We are trying to raise our children bilingual in Arabic, which is my husband's native language, and which I also speak. The children understand it very well, but we've had a lot of problems trying to get them to actually speak it. They will use isolated words in Arabic, or repeat something if you give them a choice, but won't form sentences on their own. I think, between us speaking with them, our Moroccan nanny, and the Arabic books and cartoons, that they're getting a lot of exposure, but the problem is creating need.
A big problem is that they speak English even with the nanny, who understands English, but doesn't really speak it, and so always speaks Arabic with the children. She'll say something to them or ask them a question in Arabic, and they will answer back in English. I realize now that the smart thing to do would have been to make an agreement with her when we first hired her three years ago that she would pretend not to understand English. But, obviously, that ship has sailed. So, my question is: Do you think it's too late? If she started pretending that she couldn't understand them when they speak English, might that work? She just started vacation and we won't be seeing her for three weeks, so if we're going to do that it seems like it might be a good time.
Does anyone have any experience trying something similar?
It doesn't hurt to try. Quick background on us. We are an English-speaking family only, but I wanted my kids to be bilingual. I put them in French activities and got a French nanny part-time. I also managed to get them into French bilingual school. It has been 6 months since my daughter started the school (she joined halfway through the year) and my son starts in September. My daughter understood a lot of French, but would respond in English. If I forced her, she would say the words in French. I decided to get an au pair and tell her ahead of time the au pair does not understand or speak a word of English (not true, but it was the only way). I realised my daughter would not speak French without having the need. So I prepared her by talking about how the au pair would be so fun and play with her etc, but doesn't speak or understand English. I said she will need to help her feel comfortable by speaking French, or the au pair might feel shy or want to leave. From the moment my daughter met the au pair, she spoke only FRENCH! I was so proud and shocked that it actually worked. They speak sentences and can speak for over an hour playing games. Of course my daughter still has a lot to learn, but she really does only speak French, not one word of English to the au pair. It's amazing.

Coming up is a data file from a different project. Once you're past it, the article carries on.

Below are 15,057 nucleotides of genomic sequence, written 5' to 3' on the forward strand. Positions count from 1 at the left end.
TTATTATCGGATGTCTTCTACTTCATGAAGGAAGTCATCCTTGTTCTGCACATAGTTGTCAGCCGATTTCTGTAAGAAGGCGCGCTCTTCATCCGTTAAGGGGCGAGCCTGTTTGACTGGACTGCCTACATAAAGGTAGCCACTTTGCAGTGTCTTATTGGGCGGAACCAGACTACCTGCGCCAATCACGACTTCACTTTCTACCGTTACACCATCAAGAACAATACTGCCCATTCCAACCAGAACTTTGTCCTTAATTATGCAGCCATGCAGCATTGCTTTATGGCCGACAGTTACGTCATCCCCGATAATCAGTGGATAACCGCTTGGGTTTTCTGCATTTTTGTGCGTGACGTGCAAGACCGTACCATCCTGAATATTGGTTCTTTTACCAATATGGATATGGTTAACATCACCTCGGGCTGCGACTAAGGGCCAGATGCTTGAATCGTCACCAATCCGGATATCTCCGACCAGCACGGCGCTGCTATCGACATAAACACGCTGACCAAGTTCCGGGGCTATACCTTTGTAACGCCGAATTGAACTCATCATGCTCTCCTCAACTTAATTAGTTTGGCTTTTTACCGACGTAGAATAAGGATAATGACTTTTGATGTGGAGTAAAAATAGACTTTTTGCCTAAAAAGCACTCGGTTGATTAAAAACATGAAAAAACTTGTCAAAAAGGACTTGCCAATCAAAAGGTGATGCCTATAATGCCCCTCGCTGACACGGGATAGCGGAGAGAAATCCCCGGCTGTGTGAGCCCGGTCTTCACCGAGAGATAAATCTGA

You could try telling them that the nanny is away and now forgot all her English. Keep repeating this and say things like "She forgot English, so we must all speak Arabic to her or she won't understand." At first they might try English. But have the nanny just respond to any English with "I don't know, speak Arabic" in Arabic obviously. Hopefully this will work. Your kids are young enough that it could work. Good luck!
Karen - do your kids ever speak Arabic with you or anyone else? I'm asking because my daughter always responds in Spanish, even if the person she is speaking to doesn't speak a word of it. For instance, my mother came to visit for 10 days and the whole time, my daughter only spoke in Spanish to her (my mother is totally monolingual English...and we told my daughter this many times!). Since we have moved to France (3 weeks ago), my daughter just clams up anytime she is expected to say anything in either French or English. For example, we were at a café the other day and the waiter brought her a glass of water, so I asked her to say thank you (which she is quite capable of saying in French and English). When she refused, I asked her why and she said "yo hablo español".
Anyway, the point of this story is to say that maybe there is some issue about shyness/timidity in expressing themselves in the ml for the moment? I do think pretending your nanny doesn't understand Arabic is a great idea (please let us know how it works!), but I also wanted to say that creating need and desire seems to be a pretty common challenge...I guess we just need to persevere! Sorry, this isn't a very helpful post but I felt compelled to respond!